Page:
Red fuming nitric acid, or RFNA, contains substantial quantities of dissolved nitrogen dioxide (NO2) leaving the solution with a reddish-brown color. One formulation of RFNA specifies a minimum of 17% NO2, another specifies 13% NO2.
An inhibited fuming nitric acid (either IWFNA, or IRFNA) can be made by the addition of 0.6 to 0.7% hydrogen fluoride, HF. This fluoride is added for corrosion resistance in metal tanks (the fluoride creates a metal fluoride layer that protects the metal).
Nitric acid is made by mixing nitrogen dioxide (NO2) with water in the presence of oxygen or air to oxidize the nitrous acid also produced by the reaction.
Dilute nitric acid may be concentrated by distillation up to 68% acid, which is an azeotropic mixture with 32% water. Further concentration involves distillation with sulfuric acid which acts as a dehydrating agent. In the laboratory, such distillations must be done with all-glass apparatus at reduced pressure, to prevent decomposition of the acid.
Commercial grade nitric acid solutions are usually between 52% and 68% nitric acid. Commercial production of nitric acid is via the Ostwald process, named after Wilhelm Ostwald.
The acid can also be synthesized by oxidizing ammonia, but the product is diluted by the water also formed as part of the reaction. However, this method is important in producing ammonium nitrate from ammonia derived from the Haber process, because the final product can be produced from nitrogen, hydrogen, and oxygen as the sole feedstocks.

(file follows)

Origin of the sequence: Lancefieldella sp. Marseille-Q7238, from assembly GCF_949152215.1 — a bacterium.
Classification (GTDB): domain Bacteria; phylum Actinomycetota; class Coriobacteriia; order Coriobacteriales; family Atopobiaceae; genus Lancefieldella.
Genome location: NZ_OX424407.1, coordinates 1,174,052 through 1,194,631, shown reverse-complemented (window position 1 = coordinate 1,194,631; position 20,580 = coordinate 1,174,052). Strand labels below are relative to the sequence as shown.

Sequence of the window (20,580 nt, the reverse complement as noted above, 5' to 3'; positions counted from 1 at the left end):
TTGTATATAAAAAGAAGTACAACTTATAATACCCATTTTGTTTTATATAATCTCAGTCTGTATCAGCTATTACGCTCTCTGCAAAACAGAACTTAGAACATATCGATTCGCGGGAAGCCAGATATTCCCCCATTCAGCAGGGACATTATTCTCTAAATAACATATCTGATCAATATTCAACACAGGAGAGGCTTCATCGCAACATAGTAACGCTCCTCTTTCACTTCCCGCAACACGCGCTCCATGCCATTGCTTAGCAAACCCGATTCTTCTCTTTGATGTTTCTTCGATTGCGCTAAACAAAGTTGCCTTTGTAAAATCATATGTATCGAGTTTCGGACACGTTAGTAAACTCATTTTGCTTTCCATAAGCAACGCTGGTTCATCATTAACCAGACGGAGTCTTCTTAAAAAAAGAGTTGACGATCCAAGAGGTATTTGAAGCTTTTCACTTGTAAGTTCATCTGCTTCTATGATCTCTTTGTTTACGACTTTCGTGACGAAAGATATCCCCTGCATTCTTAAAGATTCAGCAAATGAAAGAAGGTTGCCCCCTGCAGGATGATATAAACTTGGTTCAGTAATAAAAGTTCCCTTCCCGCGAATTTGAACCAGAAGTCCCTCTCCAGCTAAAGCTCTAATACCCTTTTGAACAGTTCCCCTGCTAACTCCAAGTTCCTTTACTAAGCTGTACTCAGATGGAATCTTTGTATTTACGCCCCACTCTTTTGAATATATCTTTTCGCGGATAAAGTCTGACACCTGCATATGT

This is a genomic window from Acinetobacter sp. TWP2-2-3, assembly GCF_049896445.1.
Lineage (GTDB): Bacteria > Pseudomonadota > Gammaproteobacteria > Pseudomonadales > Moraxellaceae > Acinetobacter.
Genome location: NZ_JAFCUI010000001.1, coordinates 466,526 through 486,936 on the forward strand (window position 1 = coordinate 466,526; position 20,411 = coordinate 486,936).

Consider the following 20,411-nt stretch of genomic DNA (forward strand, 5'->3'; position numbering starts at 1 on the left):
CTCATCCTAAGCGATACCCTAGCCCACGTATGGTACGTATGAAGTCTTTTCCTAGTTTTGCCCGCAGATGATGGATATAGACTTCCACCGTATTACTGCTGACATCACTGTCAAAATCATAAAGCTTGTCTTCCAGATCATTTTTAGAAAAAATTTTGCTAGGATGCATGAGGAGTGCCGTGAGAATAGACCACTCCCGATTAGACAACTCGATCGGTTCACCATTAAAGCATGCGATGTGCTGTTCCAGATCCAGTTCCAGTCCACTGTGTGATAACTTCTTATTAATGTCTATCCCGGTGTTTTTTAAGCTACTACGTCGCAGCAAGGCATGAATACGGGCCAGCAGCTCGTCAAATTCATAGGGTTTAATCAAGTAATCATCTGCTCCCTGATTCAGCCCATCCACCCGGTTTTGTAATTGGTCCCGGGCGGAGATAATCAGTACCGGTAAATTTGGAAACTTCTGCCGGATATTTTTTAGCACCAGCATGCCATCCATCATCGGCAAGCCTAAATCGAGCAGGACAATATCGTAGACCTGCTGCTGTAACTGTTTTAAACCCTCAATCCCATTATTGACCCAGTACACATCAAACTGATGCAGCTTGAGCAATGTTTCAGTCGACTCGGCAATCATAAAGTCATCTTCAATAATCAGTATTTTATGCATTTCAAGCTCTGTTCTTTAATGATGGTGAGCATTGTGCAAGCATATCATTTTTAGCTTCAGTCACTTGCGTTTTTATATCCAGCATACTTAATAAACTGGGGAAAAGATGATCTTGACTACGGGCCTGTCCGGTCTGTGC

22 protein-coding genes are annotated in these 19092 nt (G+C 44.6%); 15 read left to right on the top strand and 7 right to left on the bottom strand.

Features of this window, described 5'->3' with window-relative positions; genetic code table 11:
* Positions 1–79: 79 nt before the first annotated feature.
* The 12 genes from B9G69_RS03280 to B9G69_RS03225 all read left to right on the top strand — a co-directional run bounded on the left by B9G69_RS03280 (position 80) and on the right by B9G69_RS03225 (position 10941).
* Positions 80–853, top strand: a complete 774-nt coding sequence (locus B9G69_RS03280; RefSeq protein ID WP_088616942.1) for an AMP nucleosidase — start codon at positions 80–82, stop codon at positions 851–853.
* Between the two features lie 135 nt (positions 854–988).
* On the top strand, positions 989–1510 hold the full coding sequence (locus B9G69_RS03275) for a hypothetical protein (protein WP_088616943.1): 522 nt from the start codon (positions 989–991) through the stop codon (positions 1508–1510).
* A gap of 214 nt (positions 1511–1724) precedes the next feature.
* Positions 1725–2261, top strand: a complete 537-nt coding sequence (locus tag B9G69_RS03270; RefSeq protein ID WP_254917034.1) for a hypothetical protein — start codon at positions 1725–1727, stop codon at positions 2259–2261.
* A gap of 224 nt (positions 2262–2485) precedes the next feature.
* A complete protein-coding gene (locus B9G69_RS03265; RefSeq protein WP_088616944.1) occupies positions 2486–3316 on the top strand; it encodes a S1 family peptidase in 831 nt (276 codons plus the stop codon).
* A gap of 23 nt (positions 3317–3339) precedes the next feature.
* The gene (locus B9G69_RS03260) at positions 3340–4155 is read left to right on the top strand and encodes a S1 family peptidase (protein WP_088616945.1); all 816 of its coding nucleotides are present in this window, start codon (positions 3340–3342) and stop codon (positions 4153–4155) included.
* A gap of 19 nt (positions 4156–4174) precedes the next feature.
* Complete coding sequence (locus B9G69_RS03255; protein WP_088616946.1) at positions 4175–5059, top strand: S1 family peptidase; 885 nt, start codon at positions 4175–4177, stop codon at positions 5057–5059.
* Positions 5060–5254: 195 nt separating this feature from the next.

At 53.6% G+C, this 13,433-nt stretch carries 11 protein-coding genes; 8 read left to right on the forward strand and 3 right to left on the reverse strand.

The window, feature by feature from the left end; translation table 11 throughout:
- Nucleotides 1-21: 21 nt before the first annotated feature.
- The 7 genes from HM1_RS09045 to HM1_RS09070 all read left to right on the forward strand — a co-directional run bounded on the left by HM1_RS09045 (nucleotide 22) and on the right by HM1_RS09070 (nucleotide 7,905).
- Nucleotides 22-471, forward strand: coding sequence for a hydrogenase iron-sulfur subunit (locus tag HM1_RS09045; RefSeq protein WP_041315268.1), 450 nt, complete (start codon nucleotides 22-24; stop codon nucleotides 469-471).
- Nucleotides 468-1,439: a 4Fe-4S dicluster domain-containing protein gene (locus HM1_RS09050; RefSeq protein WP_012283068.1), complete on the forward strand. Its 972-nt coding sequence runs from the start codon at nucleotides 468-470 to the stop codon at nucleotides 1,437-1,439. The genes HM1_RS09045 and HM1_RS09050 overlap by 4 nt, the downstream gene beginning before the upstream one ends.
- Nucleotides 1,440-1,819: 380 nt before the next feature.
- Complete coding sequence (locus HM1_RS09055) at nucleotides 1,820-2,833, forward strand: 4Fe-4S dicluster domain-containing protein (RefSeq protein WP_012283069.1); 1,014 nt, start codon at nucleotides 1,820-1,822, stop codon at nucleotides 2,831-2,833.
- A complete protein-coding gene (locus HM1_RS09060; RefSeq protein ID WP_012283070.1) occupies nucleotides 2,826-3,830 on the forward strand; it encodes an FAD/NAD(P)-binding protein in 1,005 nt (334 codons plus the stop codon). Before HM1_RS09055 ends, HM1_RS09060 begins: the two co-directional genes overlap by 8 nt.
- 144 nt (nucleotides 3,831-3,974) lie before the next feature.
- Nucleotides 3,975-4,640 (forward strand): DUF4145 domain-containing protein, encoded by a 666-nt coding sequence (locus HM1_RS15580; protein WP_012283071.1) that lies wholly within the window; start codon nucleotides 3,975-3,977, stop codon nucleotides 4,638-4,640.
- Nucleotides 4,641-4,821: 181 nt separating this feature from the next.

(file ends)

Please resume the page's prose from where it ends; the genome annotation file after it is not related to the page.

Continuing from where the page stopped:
In laboratory, nitric acid can be made from copper(II) nitrate or by reacting approximately equal masses of potassium nitrate (KNO3) with 96% sulfuric acid (H2SO4), and distilling this mixture at nitric acid's boiling point of 83 °C until only a white crystalline mass, potassium hydrogen sulfate (KHSO4), remains in the reaction vessel. The obtained red fuming nitric acid may be converted to the white nitric acid.
H2SO4 + KNO3 KHSO4 + HNO3
The dissolved NOx are readily removed using reduced pressure at room temperature (10-30 min at 200 mmHg or 27 kPa) to give white fuming nitric acid. This procedure can also be performed under reduced pressure and temperature in one step in order to produce less nitrogen dioxide gas.
Nitric acid in a laboratory.
IWFNA may be used as the oxidizer in liquid fuel rockets IRFNA was one of 3 liquid fuel components for the BOMARC missile. A solution of nitric acid and alcohol, Nital, is used for etching of metals to reveal the microstructure.